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Concerns new NHS pay offer risks public health cutbacks

Concerns new NHS pay offer risks public health cutbacks

Concerns have been raised around the potential impact an increased pay offer for NHS staff could have on public health services such as school nursing, health visiting and sexual health clinics.

Leaders within the sector warned these crucial services could be at ‘risk’ of cutbacks to help fund the newly proposed NHS pay offer for staff in England.

According to the Local Government Association (LGA), the Department of Health and Social Care (DHSC) has written to councils to say they will be expected to use existing budgets in order to pay for the increases in NHS pay for staff within the community services they commission.

For NHS nurses in England, ministers have offered a one-off payment for 2022/23, worth between £1,655 and £3,789, and a 5% consolidated pay increase for 2023/24. The increases will soon be consulted on by health unions.

While the government has increased the local public health grant provided to councils by 3.2% this year.

But the LGA has warned that meeting these potential NHS pay demands for the tens of thousands of NHS staff working in council commissioned community health services in England would ‘far exceed’ the funding they have, and could therefore lead to service cuts.

Councils are therefore urging ministers to fund any NHS pay rise in full to avoid ‘already stretched’ community services being under new financial burdens.

The LGA added that its own recent analysis found local public health services, including sexual health support and health visiting, were experiencing a surge in demand but a decline in both funding and staffing levels.

Councillor David Fothergill, chairman of the LGA’s Community Wellbeing Board, said: ‘NHS pay rises cannot and should not be an additional burden on already pressured council public health budgets.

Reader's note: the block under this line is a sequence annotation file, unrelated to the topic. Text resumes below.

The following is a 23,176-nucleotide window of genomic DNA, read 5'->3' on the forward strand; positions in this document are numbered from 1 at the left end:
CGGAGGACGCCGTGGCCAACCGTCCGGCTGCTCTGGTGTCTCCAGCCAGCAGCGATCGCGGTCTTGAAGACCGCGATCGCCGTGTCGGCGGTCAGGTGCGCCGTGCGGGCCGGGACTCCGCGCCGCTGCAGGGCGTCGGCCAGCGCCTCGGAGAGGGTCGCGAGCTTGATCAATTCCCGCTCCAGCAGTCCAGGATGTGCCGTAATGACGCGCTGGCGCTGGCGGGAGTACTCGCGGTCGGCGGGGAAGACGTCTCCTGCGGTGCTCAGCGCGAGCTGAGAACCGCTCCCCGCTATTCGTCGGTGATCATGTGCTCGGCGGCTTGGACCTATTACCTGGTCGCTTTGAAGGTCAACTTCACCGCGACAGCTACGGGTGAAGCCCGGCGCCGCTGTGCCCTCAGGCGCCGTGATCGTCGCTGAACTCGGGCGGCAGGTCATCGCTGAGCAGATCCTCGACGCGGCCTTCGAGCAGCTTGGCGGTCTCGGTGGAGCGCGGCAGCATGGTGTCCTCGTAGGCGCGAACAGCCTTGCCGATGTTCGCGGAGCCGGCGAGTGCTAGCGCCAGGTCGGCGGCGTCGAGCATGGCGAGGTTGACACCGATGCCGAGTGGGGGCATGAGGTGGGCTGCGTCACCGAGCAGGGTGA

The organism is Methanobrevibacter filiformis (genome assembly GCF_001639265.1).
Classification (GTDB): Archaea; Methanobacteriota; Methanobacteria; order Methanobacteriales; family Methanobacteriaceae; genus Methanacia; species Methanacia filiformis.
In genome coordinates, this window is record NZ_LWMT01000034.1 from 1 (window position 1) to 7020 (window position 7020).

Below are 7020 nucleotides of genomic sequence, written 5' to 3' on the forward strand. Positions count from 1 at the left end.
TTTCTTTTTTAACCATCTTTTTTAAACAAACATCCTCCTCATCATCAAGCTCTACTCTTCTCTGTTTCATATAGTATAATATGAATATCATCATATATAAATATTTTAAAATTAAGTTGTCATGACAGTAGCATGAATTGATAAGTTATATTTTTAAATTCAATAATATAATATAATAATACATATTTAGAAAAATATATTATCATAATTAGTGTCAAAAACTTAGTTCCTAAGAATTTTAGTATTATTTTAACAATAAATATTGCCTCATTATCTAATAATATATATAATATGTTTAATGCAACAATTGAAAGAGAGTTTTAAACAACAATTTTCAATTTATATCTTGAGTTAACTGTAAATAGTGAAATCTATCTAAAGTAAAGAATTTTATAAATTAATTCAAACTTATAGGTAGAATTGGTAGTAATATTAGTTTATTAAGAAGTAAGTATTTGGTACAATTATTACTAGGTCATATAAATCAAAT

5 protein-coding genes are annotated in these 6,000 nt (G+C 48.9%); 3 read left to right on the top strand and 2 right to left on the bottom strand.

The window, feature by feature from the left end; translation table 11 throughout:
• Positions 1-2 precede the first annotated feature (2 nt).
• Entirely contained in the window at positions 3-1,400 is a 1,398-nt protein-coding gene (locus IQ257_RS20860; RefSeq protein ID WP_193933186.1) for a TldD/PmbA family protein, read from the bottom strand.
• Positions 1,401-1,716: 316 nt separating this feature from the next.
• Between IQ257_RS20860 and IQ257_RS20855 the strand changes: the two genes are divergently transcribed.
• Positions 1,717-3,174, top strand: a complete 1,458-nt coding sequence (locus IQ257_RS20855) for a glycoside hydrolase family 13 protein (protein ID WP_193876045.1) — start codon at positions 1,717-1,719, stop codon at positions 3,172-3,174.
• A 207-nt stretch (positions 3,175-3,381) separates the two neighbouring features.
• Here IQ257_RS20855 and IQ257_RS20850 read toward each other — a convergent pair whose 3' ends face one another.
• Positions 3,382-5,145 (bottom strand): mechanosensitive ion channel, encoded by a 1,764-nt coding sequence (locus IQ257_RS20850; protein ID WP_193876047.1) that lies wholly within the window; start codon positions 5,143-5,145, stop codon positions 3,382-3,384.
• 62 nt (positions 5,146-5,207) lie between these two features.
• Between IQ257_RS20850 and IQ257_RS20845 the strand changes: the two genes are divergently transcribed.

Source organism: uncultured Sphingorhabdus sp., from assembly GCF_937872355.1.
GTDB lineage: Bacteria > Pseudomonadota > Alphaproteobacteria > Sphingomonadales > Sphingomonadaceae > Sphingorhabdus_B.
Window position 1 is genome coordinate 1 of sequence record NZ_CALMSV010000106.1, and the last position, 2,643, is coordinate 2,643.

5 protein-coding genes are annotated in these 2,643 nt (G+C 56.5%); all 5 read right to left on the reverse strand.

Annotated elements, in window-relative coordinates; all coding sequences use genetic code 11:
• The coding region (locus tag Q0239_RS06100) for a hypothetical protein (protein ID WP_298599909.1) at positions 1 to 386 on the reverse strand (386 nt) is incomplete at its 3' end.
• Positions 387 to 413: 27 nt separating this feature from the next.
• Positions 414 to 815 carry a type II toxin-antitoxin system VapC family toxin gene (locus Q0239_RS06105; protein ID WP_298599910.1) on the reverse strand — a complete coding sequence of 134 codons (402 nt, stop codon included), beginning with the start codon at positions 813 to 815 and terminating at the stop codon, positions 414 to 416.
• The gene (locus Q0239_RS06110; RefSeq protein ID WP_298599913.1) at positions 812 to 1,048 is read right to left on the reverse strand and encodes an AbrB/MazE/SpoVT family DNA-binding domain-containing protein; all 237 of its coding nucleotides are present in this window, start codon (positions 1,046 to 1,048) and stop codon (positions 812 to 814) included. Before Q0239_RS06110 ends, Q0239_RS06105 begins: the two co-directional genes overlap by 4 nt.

‘Public health services, such as for sexual health or school nurses, are crucial in helping to relieve the pressure on our health and care system but these unfunded pay increases mean they could face an uncertain future.’

He added: ‘Vital public health services run by local councils cannot continue to maximise their role at the heart of communities while continually having to make budget cuts or manage uncosted new burdens.

‘To ensure our vital services can continue supporting those in our communities who need it the most, the government should fund new NHS pay rises in full.’

Meanwhile, chief executive of the Institute of Health Visiting, Alison Morton, said health visiting services across England were ‘very concerned about the impacts of the currently unfunded NHS pay awards’.

She warned it seemed ‘impossible’ to meet the proposed NHS pay offers ‘without making cuts somewhere’.

‘At a time when we have widening health inequalities and more and more money is being sunk into costly late interventions, it defies all logic to cut services like health visiting and school nursing that can prevent, identify and treat problems before they reach crisis point,’ added Ms Morton.

When approached for comment, the Department of Health and Social Care (DHSC) pointed to its media fact sheet related to NHS pay and strikes.

Within this, it states: ‘We are absolutely committed to ensuring the NHS has the funding it needs to deliver for patients.

‘There will be no impact on frontline services or quality of care that patients receive as a result of this offer.’

It added that there was 3.5% funding already available for pay in 2023/24 and that the DHSC would work with the Treasury to ‘resolve any new funding needs in the usual way’.

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